One priority: the health of agricultural and forestry soils
Agricultural production is strongly correlated with soil health, the main indicator of which is organic matter content. Productive and stable soils directly support farmers’ resilience to climate change.
As mentioned, our ability to feed 9.8 billion people in 2050 in the context of climate change will depend, among other things, on our ability to keep soils alive.
Soil organic matter
Soil organic matter, largely composed of carbon, contributes to four major ecosystem services:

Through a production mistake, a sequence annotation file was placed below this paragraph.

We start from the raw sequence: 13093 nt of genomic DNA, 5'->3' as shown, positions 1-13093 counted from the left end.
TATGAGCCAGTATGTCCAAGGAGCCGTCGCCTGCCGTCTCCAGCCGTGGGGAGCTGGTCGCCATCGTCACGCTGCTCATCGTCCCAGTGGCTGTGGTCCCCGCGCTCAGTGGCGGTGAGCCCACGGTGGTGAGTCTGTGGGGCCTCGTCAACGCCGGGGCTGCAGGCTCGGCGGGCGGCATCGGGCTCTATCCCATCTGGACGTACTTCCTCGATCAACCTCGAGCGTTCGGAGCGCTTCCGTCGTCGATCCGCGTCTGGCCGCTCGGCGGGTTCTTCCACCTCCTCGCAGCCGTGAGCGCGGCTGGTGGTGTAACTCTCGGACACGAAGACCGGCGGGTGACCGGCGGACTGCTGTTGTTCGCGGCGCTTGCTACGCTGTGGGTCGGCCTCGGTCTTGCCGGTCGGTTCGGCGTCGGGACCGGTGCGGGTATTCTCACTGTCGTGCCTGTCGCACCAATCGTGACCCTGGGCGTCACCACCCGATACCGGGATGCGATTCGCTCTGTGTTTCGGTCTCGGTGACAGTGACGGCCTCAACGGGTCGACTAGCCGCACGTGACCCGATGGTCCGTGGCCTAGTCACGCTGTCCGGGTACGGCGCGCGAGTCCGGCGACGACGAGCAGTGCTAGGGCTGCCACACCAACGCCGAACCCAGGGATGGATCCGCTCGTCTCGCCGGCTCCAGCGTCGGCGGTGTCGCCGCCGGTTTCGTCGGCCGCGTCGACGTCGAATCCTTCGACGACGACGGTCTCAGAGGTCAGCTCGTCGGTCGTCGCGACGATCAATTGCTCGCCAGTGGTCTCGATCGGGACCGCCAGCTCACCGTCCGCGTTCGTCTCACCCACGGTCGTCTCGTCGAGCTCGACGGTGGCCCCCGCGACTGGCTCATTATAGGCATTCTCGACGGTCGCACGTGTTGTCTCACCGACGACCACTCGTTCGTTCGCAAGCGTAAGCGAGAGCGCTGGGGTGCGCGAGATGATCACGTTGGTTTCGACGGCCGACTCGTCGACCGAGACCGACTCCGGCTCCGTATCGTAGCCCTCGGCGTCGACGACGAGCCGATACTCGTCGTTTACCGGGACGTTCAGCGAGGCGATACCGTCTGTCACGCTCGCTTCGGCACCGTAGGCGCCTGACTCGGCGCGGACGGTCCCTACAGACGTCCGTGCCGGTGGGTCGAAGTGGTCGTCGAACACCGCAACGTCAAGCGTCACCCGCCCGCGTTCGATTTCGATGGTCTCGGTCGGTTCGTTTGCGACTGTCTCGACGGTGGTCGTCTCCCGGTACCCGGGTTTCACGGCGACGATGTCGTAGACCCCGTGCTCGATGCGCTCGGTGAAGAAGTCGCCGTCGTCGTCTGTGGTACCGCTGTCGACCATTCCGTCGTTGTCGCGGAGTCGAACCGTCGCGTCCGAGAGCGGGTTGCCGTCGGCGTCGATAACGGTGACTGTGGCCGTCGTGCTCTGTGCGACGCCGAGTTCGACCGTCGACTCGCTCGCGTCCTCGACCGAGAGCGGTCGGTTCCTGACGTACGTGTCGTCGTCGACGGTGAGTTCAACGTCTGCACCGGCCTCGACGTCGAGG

– soil fertility for plants
– water retention
– soil resistance to erosion, and
Even small changes in soil carbon stock can have major effects on both agricultural productivity and the global greenhouse gas cycle.
To achieve this, there are 3 levers:
- generally increase the amount of carbon stored in the soil
- stabilise soils with declining organic matter by developing/promoting techniques to preserve soil organic carbon
- restore and improve degraded agricultural soils through appropriate and sustainable practices.
These actions should address the triple challenge of food security, adaptation of agricultural and forestry systems to climate change and mitigation of anthropogenic emissions.